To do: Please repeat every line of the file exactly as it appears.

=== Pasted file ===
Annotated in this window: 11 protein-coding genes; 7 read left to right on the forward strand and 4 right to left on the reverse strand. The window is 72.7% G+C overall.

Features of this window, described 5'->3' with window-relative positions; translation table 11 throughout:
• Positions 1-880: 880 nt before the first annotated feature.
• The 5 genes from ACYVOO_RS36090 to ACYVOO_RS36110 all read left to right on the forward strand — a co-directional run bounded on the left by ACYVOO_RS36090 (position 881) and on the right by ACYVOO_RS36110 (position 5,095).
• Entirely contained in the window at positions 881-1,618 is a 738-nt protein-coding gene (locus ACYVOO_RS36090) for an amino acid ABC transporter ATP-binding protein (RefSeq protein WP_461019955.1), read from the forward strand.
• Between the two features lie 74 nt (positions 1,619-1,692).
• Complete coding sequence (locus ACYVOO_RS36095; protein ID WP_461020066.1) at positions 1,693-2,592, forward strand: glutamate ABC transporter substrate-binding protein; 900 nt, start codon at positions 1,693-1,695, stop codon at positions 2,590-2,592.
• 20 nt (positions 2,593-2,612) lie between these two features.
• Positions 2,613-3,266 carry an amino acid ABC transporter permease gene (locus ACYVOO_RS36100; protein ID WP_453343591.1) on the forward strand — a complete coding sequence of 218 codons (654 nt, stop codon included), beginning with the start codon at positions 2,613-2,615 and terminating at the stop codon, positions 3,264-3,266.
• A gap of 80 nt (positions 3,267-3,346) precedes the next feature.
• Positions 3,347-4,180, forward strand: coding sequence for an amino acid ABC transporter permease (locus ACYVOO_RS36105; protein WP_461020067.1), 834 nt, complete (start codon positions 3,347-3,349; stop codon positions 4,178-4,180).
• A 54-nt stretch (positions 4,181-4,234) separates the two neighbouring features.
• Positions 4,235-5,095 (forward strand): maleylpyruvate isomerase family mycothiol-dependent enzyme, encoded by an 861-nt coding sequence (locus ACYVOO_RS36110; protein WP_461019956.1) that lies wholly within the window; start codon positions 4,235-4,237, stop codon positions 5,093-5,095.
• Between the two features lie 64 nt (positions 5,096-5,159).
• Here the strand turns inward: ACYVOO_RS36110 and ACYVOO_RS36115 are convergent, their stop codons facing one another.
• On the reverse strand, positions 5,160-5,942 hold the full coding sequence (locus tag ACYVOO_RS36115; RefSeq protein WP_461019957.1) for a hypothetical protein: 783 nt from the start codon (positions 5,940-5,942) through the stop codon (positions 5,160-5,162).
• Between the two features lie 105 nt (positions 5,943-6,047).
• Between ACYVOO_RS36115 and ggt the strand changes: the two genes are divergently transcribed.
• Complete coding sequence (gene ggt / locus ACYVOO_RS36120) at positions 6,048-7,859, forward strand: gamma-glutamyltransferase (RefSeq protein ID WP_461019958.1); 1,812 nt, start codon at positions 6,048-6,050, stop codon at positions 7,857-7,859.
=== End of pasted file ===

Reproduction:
Annotated in this window: 11 protein-coding genes; 7 read left to right on the forward strand and 4 right to left on the reverse strand. The window is 72.7% G+C overall.

Features of this window, described 5'->3' with window-relative positions; translation table 11 throughout:
• Positions 1-880: 880 nt before the first annotated feature.
• The 5 genes from ACYVOO_RS36090 to ACYVOO_RS36110 all read left to right on the forward strand — a co-directional run bounded on the left by ACYVOO_RS36090 (position 881) and on the right by ACYVOO_RS36110 (position 5,095).
• Entirely contained in the window at positions 881-1,618 is a 738-nt protein-coding gene (locus ACYVOO_RS36090) for an amino acid ABC transporter ATP-binding protein (RefSeq protein WP_461019955.1), read from the forward strand.
• Between the two features lie 74 nt (positions 1,619-1,692).
• Complete coding sequence (locus ACYVOO_RS36095; protein ID WP_461020066.1) at positions 1,693-2,592, forward strand: glutamate ABC transporter substrate-binding protein; 900 nt, start codon at positions 1,693-1,695, stop codon at positions 2,590-2,592.
• 20 nt (positions 2,593-2,612) lie between these two features.
• Positions 2,613-3,266 carry an amino acid ABC transporter permease gene (locus ACYVOO_RS36100; protein ID WP_453343591.1) on the forward strand — a complete coding sequence of 218 codons (654 nt, stop codon included), beginning with the start codon at positions 2,613-2,615 and terminating at the stop codon, positions 3,264-3,266.
• A gap of 80 nt (positions 3,267-3,346) precedes the next feature.
• Positions 3,347-4,180, forward strand: coding sequence for an amino acid ABC transporter permease (locus ACYVOO_RS36105; protein WP_461020067.1), 834 nt, complete (start codon positions 3,347-3,349; stop codon positions 4,178-4,180).
• A 54-nt stretch (positions 4,181-4,234) separates the two neighbouring features.
• Positions 4,235-5,095 (forward strand): maleylpyruvate isomerase family mycothiol-dependent enzyme, encoded by an 861-nt coding sequence (locus ACYVOO_RS36110; protein WP_461019956.1) that lies wholly within the window; start codon positions 4,235-4,237, stop codon positions 5,093-5,095.
• Between the two features lie 64 nt (positions 5,096-5,159).
• Here the strand turns inward: ACYVOO_RS36110 and ACYVOO_RS36115 are convergent, their stop codons facing one another.
• On the reverse strand, positions 5,160-5,942 hold the full coding sequence (locus tag ACYVOO_RS36115; RefSeq protein WP_461019957.1) for a hypothetical protein: 783 nt from the start codon (positions 5,940-5,942) through the stop codon (positions 5,160-5,162).
• Between the two features lie 105 nt (positions 5,943-6,047).
• Between ACYVOO_RS36115 and ggt the strand changes: the two genes are divergently transcribed.
• Complete coding sequence (gene ggt / locus ACYVOO_RS36120) at positions 6,048-7,859, forward strand: gamma-glutamyltransferase (RefSeq protein ID WP_461019958.1); 1,812 nt, start codon at positions 6,048-6,050, stop codon at positions 7,857-7,859.